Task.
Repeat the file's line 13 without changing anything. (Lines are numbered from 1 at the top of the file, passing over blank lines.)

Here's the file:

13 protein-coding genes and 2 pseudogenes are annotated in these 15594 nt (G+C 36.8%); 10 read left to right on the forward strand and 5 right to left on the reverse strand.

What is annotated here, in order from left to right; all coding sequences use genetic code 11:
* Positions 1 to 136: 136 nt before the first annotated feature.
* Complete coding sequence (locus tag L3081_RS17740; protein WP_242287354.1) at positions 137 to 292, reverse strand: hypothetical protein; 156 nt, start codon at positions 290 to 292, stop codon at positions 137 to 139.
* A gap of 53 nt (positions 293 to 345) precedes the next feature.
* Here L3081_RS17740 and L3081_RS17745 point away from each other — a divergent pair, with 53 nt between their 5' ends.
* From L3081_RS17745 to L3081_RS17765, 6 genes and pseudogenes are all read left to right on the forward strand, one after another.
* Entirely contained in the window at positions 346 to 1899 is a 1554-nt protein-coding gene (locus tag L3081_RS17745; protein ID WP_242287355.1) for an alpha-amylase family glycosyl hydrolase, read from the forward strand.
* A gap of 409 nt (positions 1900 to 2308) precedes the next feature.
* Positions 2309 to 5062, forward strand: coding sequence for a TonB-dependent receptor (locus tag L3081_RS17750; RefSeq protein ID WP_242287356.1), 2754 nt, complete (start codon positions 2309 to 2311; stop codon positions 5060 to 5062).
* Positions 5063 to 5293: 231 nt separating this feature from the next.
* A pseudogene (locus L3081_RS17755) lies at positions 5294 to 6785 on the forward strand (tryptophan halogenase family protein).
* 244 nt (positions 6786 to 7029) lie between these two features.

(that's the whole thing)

* 244 nt (positions 6786 to 7029) lie between these two features.